From “Pagando por Palabras” to “Celebrando Tradiciones”

The Texas Story Project.

For every word that comes out of your mouth, you have to pay a nickel. You don’t know what to do because Spanish is all you know and what always comes naturally. You are only allowed to speak a language you don’t even know as well, forcing you to assimilate.

This is what Belinda Menchaca’s parents faced as they were growing up during their years at school. Both of them were born in Texas but their primary language was Spanish. As kids, they experienced oppression for not speaking English and were forced to pay for speaking their native language because in that time a nickel was a big price to pay.  For this very reason, they refused to teach Belinda and her older siblings a word of Spanish. 

Belinda Menchaca grew up to attend Trinity University, where she met her now husband. Because he was from Mexico and spoke Spanish she decided to take as many courses on it as she could to learn the language. After graduating college, she worked at an advertising company where she would give interviews in Spanish. There she had several benefits to being bilingual, including more compensation.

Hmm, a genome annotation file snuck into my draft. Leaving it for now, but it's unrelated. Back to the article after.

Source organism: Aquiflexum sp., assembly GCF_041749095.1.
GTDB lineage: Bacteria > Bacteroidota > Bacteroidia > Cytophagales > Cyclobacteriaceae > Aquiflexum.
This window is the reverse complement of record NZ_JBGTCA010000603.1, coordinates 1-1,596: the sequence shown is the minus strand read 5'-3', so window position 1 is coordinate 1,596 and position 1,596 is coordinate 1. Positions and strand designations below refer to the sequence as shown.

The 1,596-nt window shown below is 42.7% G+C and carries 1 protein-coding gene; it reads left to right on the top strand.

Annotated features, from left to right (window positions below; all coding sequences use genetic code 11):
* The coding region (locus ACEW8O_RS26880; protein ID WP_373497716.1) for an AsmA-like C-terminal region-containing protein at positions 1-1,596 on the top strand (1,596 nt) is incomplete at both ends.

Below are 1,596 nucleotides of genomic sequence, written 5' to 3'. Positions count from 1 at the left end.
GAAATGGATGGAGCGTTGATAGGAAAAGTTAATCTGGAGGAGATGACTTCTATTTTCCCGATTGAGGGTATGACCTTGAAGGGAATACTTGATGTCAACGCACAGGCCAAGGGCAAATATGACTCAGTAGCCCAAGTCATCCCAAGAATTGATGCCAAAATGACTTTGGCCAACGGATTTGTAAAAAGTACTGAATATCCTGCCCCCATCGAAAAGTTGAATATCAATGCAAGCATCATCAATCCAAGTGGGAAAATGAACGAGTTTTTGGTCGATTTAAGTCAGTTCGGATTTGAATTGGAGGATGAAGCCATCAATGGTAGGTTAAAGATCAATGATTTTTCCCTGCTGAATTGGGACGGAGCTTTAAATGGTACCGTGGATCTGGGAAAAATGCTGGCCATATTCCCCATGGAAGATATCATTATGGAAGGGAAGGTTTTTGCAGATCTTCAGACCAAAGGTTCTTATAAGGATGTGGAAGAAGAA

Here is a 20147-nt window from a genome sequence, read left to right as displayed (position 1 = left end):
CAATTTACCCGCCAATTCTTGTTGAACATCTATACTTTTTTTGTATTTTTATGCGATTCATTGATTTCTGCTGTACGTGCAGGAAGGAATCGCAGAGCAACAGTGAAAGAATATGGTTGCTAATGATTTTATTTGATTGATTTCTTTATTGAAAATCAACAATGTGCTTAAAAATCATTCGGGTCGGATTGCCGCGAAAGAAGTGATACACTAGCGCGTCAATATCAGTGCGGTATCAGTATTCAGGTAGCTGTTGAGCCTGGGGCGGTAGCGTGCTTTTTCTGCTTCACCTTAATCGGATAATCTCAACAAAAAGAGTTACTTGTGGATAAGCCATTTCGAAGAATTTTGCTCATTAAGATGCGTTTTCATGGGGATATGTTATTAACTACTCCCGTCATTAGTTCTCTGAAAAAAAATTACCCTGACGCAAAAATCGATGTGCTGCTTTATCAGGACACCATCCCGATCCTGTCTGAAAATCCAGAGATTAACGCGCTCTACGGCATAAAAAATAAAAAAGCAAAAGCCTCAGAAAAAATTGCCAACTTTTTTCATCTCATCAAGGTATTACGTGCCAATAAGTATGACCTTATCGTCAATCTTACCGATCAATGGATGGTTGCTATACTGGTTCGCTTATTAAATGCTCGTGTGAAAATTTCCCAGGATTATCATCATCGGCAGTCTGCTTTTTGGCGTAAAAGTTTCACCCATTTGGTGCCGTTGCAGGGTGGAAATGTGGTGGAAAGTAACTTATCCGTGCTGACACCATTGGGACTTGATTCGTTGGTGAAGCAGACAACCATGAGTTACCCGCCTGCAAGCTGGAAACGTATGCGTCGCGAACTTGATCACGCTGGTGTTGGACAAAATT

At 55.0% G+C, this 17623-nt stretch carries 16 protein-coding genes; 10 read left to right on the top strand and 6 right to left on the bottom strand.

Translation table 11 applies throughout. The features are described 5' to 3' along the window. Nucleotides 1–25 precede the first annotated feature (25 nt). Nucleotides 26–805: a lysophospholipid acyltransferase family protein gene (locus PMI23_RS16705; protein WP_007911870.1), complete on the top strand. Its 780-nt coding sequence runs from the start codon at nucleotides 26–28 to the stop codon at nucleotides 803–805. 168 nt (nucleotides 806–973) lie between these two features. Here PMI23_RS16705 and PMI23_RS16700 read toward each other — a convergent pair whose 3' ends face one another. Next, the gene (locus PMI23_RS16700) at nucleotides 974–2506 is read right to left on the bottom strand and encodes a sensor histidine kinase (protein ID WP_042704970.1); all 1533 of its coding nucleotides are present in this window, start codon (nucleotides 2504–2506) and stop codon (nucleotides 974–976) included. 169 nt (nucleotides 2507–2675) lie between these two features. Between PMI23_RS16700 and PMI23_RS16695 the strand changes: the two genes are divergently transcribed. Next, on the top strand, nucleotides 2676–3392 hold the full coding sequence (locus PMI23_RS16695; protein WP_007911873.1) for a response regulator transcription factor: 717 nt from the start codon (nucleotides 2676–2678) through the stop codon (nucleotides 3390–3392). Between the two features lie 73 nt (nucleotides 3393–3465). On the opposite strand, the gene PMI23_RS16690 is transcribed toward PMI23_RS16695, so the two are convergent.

Now Belinda celebrates her 27th year of working at the Guadalupe Cultural Arts Center. Located in the West Side of San Antonio, the Guadalupe offers classes and hosts events for kids and their families as well as the community. They give the opportunity to learn about the Mexican culture through dance and music, specifically folklórico, flamenco and mariachi. They are in charge of holding the Texan Conjunto Festival every year in May, as well as the poster contest for it. Being the director of the Guadalupe Dance Company from 1992-2011 and now the Director of Education, she has seen and experienced a lot. As a dancer, she has travelled across the country for performances and learned that many people have assumptions about Texas being all rural. She recalls one instance in Buffalo, New York, where a woman from Veracruz was very moved by their performance because she saw that a dance company from San Antonio, Texas was able to come all the way and represent her culture. That connection that many people make to their roots is rewarding for Belinda because it creates a “sense of community and belonging.” Most of all she now says that she is “proud to live in San Antonio with such a vibrant culture that’s appreciated.” She is proud that for years they have had great impact on the community here in San Antonio, as well as throughout Texas and even nationally and internationally. They are able to share their traditions, history and culture through the visual and performing arts going back to Mexican and Spanish culture, which is a huge part of the city and state.  

Montserrat Moreno is a freshman at St. Mary’s University majoring in Business Management. She has experience with digital advertising and writing/publishing press releases, as well as public speaking. She is a new member of the Code Blue Dance Team, continuing her involvement with dance for 6 years. 

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